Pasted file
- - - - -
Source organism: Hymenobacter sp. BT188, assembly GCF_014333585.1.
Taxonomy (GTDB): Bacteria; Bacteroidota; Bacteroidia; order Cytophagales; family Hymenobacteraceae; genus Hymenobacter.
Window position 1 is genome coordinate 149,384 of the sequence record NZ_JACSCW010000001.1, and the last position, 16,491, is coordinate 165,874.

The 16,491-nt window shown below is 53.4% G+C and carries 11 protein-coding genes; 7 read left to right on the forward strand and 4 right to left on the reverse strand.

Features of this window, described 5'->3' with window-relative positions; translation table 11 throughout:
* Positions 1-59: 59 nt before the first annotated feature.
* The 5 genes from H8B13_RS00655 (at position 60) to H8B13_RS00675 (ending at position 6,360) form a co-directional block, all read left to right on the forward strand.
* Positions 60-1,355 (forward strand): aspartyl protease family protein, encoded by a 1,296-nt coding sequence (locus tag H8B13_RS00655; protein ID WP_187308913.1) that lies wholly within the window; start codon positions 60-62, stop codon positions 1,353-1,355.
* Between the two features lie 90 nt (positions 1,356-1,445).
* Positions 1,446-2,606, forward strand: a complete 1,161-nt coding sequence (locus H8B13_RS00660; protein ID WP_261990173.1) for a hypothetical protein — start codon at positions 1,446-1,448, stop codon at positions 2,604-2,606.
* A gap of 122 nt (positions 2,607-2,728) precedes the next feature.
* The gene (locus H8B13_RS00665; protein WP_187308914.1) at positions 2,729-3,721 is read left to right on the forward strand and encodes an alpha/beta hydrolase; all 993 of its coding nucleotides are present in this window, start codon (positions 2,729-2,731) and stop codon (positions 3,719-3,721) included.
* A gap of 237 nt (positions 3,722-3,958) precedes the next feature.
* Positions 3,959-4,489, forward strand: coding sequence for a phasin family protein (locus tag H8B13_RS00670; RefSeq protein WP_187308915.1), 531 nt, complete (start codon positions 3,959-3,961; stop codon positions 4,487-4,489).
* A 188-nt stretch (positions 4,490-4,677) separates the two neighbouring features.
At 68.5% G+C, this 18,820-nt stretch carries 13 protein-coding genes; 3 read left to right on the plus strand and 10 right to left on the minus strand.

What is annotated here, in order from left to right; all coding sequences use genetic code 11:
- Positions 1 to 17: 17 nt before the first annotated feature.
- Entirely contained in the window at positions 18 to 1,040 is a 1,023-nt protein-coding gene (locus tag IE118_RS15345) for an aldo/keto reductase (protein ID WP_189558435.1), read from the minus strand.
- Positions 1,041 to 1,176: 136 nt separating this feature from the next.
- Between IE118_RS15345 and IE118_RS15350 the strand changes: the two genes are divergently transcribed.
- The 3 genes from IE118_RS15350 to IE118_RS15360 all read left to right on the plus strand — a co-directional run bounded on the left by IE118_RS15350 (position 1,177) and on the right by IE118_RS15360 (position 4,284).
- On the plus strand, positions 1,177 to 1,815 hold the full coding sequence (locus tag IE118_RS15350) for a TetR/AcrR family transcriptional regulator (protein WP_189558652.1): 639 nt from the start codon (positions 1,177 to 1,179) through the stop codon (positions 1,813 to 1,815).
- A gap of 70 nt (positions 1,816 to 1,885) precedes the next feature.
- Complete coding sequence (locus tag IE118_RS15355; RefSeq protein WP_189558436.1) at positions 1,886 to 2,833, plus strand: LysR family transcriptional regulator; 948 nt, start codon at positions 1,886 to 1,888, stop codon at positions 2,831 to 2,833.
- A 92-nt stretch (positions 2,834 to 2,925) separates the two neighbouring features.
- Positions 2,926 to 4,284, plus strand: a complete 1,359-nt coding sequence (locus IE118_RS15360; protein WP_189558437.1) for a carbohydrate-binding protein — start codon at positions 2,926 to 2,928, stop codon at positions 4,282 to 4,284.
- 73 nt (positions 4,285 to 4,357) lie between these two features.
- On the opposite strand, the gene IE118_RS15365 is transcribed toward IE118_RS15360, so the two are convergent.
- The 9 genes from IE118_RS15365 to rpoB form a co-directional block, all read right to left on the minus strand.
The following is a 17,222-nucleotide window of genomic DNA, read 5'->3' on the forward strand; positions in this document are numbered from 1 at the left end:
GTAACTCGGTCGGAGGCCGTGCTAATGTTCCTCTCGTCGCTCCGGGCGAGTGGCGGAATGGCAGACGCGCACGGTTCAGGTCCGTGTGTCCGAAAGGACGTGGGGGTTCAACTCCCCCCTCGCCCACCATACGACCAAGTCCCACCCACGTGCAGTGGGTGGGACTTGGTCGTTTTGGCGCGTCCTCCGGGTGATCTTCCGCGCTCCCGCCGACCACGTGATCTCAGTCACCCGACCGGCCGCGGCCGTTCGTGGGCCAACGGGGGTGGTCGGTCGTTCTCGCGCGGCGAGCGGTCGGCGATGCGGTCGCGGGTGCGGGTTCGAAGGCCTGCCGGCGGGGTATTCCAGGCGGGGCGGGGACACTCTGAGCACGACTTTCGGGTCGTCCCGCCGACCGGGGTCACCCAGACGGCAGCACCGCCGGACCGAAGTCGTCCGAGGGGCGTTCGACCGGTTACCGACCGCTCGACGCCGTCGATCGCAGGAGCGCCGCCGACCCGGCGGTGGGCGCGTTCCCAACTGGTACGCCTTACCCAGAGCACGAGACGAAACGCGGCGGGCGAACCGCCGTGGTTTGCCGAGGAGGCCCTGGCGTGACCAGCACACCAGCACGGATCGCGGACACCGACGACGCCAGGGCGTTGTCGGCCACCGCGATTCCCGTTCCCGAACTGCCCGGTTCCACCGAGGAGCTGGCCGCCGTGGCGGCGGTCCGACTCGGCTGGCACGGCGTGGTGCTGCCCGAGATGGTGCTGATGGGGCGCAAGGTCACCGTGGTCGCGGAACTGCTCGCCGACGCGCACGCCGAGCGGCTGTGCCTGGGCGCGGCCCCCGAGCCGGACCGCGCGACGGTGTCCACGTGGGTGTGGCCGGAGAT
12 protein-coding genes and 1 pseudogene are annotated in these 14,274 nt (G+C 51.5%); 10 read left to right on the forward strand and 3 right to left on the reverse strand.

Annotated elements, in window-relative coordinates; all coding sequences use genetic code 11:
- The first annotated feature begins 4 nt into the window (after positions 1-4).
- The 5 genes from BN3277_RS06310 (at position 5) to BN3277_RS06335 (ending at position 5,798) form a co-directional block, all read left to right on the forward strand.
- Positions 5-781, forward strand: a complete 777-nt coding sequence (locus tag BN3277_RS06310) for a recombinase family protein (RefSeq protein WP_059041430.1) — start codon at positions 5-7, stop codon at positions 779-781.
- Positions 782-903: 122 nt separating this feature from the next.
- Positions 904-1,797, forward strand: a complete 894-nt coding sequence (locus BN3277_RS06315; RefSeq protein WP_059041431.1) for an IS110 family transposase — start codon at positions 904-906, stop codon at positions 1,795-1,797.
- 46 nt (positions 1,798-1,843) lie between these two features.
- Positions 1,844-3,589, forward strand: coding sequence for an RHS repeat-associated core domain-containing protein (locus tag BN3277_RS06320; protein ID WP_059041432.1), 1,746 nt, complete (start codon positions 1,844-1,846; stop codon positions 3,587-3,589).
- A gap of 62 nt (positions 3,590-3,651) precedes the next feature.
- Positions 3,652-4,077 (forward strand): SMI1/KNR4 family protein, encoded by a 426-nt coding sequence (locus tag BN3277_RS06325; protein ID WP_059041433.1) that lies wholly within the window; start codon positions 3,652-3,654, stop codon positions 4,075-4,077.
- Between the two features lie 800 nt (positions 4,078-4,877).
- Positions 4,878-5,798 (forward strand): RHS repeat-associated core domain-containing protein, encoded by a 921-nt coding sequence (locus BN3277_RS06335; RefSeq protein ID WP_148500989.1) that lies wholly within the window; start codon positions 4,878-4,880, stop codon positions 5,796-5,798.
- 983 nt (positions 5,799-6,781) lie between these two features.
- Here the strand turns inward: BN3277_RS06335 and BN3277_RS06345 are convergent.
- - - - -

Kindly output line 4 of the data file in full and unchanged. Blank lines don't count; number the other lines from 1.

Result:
The 16,491-nt window shown below is 53.4% G+C and carries 11 protein-coding genes; 7 read left to right on the forward strand and 4 right to left on the reverse strand.